Denver Nuggets' Lack of a Superstar Will Foil Championship Aspirations

Justin HussongContributor IIIMarch 28, 2013

DENVER, CO - NOVEMBER 15:  JaVale McGee #34 of the Denver Nuggets looks on as he awaits action against the Miami Heat at the Pepsi Center on November 15, 2012 in Denver, Colorado. The Heat defeated the Nuggets 98-93. NOTE TO USER: User expressly acknowledges and agrees that, by downloading and or using this photograph, User is consenting to the terms and conditions of the Getty Images License Agreement.  (Photo by Doug Pensinger/Getty Images)
Doug Pensinger/Getty Images

The Denver Nuggets have spent the last month firmly planted upon the throne of the NBA's elite. Since their recent 15-game winning streak has ended, reality has set in.

The absence of a legitimate superstar will prove to be this team's downfall in their quest for the ever-elusive NBA title.

Tonight's game in San Antonio provided a glimpse into the future. Without putting too much into one game, Denver was held to one field goal in the final four minutes. Trailing by one with 11 seconds left, the final shot was an Andre Miller missed jumper resulting in a narrow defeat.

The proof is there. San Antonio had battle-tested veterans with NBA Finals experience to go to down the stretch. For Denver, Corey Brewer has a ring from riding the bench during the Dallas Mavericks' triumph in 2011. Other than that, no one on the team has made it past the second round of the playoffs, so it is holding them to too high of a standard to expect a whole lot more than that this season.

Philadelphia felt confident moving on without Andre Iguodala because they had never threatened to win a title after building the team around him for years. He is not a building block. Iguodala is simply a phenomenal piece to a championship contender. He is a great piece, but cannot be the focal point.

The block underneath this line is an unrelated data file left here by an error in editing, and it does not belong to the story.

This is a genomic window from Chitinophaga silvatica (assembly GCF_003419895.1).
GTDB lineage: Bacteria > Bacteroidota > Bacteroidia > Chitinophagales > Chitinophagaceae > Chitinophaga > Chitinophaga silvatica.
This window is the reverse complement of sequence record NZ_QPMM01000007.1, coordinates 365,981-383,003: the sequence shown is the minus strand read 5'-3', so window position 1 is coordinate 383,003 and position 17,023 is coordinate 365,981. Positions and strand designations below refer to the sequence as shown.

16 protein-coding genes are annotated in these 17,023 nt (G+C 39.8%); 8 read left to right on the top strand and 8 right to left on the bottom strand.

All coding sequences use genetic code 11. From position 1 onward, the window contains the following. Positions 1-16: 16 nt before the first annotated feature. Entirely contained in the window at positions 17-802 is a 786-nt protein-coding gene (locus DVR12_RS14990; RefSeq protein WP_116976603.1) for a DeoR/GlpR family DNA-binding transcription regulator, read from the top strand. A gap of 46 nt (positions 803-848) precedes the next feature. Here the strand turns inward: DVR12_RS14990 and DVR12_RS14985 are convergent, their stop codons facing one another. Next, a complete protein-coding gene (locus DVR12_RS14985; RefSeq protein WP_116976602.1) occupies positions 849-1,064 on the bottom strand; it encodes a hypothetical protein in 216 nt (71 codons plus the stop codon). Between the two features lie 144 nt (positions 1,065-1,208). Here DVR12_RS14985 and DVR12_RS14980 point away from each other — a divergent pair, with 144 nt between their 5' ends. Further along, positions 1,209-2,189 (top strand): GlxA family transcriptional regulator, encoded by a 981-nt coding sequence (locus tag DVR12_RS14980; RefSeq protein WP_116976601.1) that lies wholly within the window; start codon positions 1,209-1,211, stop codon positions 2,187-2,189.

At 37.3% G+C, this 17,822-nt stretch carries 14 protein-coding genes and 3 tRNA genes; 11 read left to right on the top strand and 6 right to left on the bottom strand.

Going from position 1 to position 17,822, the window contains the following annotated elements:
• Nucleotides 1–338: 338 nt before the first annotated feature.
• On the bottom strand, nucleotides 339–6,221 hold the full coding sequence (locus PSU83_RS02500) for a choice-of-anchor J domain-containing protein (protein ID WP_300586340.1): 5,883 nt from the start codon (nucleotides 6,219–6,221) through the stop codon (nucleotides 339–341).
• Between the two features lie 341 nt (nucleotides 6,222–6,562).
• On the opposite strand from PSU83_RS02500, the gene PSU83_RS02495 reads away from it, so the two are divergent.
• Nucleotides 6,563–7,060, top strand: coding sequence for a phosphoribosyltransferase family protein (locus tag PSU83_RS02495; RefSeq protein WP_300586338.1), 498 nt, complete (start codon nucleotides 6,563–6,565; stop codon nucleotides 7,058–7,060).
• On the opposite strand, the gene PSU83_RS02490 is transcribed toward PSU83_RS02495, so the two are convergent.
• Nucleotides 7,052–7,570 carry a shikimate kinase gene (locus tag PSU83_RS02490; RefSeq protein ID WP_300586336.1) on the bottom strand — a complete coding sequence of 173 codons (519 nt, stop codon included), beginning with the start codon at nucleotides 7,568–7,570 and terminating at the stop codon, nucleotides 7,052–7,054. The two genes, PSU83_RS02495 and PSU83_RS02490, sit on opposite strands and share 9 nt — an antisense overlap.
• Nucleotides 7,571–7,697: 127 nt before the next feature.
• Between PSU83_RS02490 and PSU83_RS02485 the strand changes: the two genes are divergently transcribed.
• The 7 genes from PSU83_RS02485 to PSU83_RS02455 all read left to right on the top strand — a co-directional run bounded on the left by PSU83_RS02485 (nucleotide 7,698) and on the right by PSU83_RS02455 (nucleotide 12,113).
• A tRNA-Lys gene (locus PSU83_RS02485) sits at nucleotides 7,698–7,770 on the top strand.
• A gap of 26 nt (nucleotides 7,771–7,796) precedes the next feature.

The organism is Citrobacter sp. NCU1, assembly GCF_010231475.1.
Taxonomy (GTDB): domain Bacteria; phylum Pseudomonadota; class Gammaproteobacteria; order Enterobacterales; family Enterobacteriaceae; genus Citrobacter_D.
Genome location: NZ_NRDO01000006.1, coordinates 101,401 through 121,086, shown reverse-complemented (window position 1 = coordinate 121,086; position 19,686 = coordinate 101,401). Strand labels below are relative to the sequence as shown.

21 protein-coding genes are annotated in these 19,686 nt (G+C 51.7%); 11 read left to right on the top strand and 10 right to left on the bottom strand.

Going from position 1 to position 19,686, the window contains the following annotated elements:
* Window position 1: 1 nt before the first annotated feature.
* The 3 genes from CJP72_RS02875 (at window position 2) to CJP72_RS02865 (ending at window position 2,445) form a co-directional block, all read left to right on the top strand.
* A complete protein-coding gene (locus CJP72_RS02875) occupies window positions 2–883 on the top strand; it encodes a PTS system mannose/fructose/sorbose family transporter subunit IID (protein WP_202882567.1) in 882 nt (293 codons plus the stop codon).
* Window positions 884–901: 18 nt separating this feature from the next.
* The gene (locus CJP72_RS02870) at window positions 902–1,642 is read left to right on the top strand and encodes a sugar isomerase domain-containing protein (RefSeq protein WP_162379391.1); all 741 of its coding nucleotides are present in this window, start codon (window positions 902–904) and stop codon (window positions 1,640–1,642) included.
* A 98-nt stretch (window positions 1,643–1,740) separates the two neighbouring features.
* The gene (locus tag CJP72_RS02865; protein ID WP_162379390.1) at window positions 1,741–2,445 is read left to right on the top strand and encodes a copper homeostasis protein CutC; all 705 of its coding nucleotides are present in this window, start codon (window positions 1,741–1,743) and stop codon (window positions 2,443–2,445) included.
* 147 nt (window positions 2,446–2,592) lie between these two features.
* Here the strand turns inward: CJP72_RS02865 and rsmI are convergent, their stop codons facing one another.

Through all the success they have had, the question marks surrounding them will not go away. If they find themselves in a low-scoring game in the 80s rather than the 110s, can they lock a team up and get big defensive stops when they need them? Can anyone step up down the stretch so that another incident like the one in San Antonio does not happen?


Head coach George Karl has shown a propensity for trusting his point guard most of all in close games. Ty Lawson has proven to be clutch so far in his short career. He has hit his fair share of huge late-game shots, and is even comfortable enough to throw in a celebratory Bernie right on cue. If anyone on this team is going to be the go-to guy down the stretch, it will be Lawson because he is the only player on this roster who can consistently create his own shot.

Though his dance moves may be as clutch as they come, can Lawson deliver like this consistently?

Stats-wise, there are some startling numbers concerning Lawson. So far in three games against San Antonio this year, Lawson has averaged nine points and four assists per game. In four games against the Memphis Grizzlies, he averages 8.3 points per game and three assists. Worst of all, Lawson averages seven points per game against Miami and is shooting under 33 percent against all three of these powerhouse teams. He fares slightly better against the Oklahoma City Thunder at just over 12 points per game.

If their go-to player down the stretch has consistently shown that he struggles when facing superior competition, it does not bode well at all for Denver. They need someone they can rely on every time in big games, and they simply do not have it.

If Denver continues to perfect their craft of "superstar-by-committee," maybe they will surprise us all and run rampant through the postseason. It would bring joy to an NBA fan's heart because it would mean much more parity to the league, but the odds are stacked a mile high against them.